This Too Shall Pass

Here I sit, in my bed, typing away, on Quarantine Day 7.

Don’t worry. I don’t have COVID-19. At least I’m pretty sure I don’t.

For the past 24 hours, I’ve been having strange symptoms: a general unease mixed with a tightness square in the center of my chest that comes and goes. I saw a homeopathic doctor who told me I have bacterial bronchitis; not anything viral and probably brought on by the damp weather, mixed with allergies. Still, I’m doing to responsible thing and isolating myself from the husband and my mother, only allowing Boo a few head-scratches and Pippy to lay next to me. You know, just in case.

I’ve really been thinking about how much our mindframes have changed since that first case in Wuhan, China. How rapidly our world has become something akin to a disaster movie. Last week, in fact, I was being told that it would be my last day at the library “until further notice.” Looking around at my colleagues, I had become so emotional, realizing I didn’t know when I would see them next.

That’s what we’re all faced with: an uncertainty of how long this all will go on.

Today, I found hope. I rediscovered my strength. All thanks to a little book called Rediscovering The Saints by Matthew Kelly.

“We are capable of so much more than we think. You have no idea what you are capable of. None of us do. God is constantly trying to open our eyes to the amazing possibilities that he has enfolded in our being.” 

Whether you’re Catholic, nondenominational, pagan, or other, these are words to  remember in this stressful time.

Remember: you are strong. Believe that we’ll get through this. That, someday soon, all this craziness will be something in history books, a story we can tell future generations with an air of thankfulness that it’s finally over.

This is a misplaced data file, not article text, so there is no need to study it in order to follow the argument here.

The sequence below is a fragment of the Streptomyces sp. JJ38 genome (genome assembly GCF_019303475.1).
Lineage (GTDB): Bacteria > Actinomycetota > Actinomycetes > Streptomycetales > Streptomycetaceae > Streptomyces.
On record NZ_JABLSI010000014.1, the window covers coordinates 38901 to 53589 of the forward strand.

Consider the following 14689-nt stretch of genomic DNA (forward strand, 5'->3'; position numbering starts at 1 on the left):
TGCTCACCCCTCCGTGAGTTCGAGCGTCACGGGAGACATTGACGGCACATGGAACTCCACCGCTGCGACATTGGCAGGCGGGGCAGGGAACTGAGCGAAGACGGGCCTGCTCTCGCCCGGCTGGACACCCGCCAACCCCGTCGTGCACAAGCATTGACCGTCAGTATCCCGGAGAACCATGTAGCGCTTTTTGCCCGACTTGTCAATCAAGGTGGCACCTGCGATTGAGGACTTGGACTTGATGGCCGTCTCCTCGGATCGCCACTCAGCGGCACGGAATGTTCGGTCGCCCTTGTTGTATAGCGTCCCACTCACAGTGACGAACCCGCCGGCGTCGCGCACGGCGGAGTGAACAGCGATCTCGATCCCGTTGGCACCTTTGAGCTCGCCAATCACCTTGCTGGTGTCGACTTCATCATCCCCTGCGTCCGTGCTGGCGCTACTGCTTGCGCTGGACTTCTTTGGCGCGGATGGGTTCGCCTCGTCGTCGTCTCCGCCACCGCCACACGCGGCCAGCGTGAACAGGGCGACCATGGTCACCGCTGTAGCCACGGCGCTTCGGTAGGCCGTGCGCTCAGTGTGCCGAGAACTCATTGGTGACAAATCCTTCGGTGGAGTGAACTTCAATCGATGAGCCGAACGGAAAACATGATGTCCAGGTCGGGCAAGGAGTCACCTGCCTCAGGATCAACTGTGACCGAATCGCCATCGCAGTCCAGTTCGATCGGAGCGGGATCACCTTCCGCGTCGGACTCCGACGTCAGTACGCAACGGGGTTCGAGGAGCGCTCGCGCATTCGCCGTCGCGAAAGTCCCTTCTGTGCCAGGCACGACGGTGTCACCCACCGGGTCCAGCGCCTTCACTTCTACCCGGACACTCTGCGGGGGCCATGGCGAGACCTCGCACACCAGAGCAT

Trust in God, in the current of impermanence that flows in our universe.

This too shall pass.

The 2010’s: A Decade in Review

Well here we are at the crux of 2019 merging into 2020–and I’m lying in bed with a low grade fever. While others are celebrating a decade ending, I’m binging the final three episodes of Hellier season two. (If you haven’t seen this show yet, you should! It’s AMAZING!) Ah, well. I guess there are worse ways to welcome in the new year. And, frankly, I’d rather be sick on New Year’s than Christmas. Good ol’ stomach issues.

Learning to be more in tune with my body’s limitations has actually been a struggle I’ve dealt with since I was born. Blessed with something my family dubs “The Yankello Stomach,” I suffer from a sensitivity to high oils and fats. When balanced with a healthy diet of other foods–a bland lunch mixed with a rich dinner, for example–then I’m usually all right. But if I indulge a bit too much, then I’m stuck in stomach ache limbo.

Being more in tune with my body is one of the many goals I’m focusing on in 2020 and beyond. I mean, this is the only body I have so I better make it last! Right?

Looking back at this decade, I’ve realized it’s been one full of growth. I can see God’s hands–along with some other Beings–helping shape me into the person I am today. The one with family values, a fascination with the paranormal, weather, and travel, who loves to celebrate storytelling, and who always does her best to respect life and death. The person I was always meant to be. Through pain, discovery, loss, gain; a dualistic tango that led me here, right here, to this very moment.

As Dustin Pari posted on his twitter once:

All in all, I think it’s been a valuable ten years.

In this next decade, I want to focus on fine-tuning myself:

  1. To publish my novel: to hold a physical copy of my book for the first time, smell its pages. (Yes, I’m one of those bibliophiles.) And to continue my character’s stories.
    1. Note: I also want to produce more regular content here and on Youtube.